ADWE-10 Risk factors for line infections in a cambridge HPN cohort

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Risk factors for central line-associated blood stream infections (CLABSI) were investigated in a home parenteral nutrition (HPN) cohort.


All patients receiving HPN between January 1st 2016 and July 31st 2017 were included. Data was analysed by individual central venous catheters (CVC) rather than by patients who may have had multiple CVCs. CLABSI (fever, positive blood cultures through line, no alternative infection source) was considered an end point even if the line was salvaged. Patient factors included underlying diagnosis, presence of end stoma, enterostomy, use of opioids/Tauralock and line type. Infection-free line survival was estimated by the Kaplan–Meier method. Univariate and multivariate Cox proportional-hazards models were used to determine the contribution of baseline variables.


251 CVCs were followed in 142 patients (67.6% female, age 17-92, median 56.5) over 94779 line days. Over the 18 month period 49 CLABSI were documented in 37 patients, equating to 0.52 infections per 1000 catheter days.


Cox proportional-hazards modelling revealed a number of individual factors associated with decreased CLABSI-free line survival. Patients with joint hypermobility and GI symptoms (OR 14.6, 95% CI 3.16-68.1, p<0.001); enteric dysmotility (OR 7.1, 95% CI 1.5-32.4, p=0.01) and use of a dual lumen line (OR 2.26, 95% CI 1.24-4.1, p=0.007) were also associated with increased risk of CLABSI. Other variables showing an association with increased risk of CLABSI included use of opioids (p<0.01), use of tauralock (p<0.001) and presence of a feeding or venting gastrostomy tube (p<0.01). Presence of an end stoma or a fistula was associated with decreased risk of CLABSI (p<0.01). Increasing age was associated with decreased risk of CLABSI (OR 0.96 for each additional year of life, 95% CI 0.94-0.97, p<0.001).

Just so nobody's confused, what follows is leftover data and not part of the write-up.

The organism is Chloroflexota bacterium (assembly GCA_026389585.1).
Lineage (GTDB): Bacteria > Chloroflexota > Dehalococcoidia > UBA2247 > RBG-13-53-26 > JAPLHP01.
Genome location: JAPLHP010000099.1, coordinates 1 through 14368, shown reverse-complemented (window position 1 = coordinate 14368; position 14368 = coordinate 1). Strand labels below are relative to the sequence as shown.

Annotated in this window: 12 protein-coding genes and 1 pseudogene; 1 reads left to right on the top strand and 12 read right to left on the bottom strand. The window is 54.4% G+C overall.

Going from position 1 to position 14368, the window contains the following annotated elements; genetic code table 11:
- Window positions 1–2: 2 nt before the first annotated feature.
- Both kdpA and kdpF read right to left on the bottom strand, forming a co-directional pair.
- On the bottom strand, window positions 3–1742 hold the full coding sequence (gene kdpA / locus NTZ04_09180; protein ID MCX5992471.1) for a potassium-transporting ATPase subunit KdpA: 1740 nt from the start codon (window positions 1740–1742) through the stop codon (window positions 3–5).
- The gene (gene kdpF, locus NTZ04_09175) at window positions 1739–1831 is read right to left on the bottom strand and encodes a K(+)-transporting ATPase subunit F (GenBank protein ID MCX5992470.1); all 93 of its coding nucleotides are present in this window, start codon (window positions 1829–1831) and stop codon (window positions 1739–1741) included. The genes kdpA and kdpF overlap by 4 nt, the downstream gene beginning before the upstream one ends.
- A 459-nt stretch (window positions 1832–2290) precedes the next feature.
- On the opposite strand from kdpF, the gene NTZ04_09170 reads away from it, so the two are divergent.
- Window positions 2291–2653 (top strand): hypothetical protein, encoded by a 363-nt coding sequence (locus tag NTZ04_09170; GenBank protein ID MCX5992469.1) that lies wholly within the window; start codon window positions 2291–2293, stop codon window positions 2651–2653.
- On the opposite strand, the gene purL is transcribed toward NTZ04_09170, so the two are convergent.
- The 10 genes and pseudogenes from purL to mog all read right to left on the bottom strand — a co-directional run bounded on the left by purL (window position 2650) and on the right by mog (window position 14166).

We built a multivariate hazards model incorporating variables showing a significant correlation with CLABSI in univariate analysis. Age and diagnosis remained significant; several of the variables showed strong co-linearity. An underlying diagnosis of joint hypermobility and GI symptoms was significantly associated with age in the lowest quartile. Since age and diagnosis were confounded, we tested the model with each in isolation and found that a model using diagnosis fitted the data better than a model using age (model concordance 0.815 for diagnosis vs 0.804 for age, p<0.0001 for both).


We examined the effect of patient factors on CLABSI in our HPN cohort using a novel line-focussed approach. Our overall infection rates are comparable with contemporary case series. Opioid use was confirmed as a risk factor, but presence of an end stoma was not. Notably young patients with joint hypermobility and GI symptoms comprised a high risk group for line infection.

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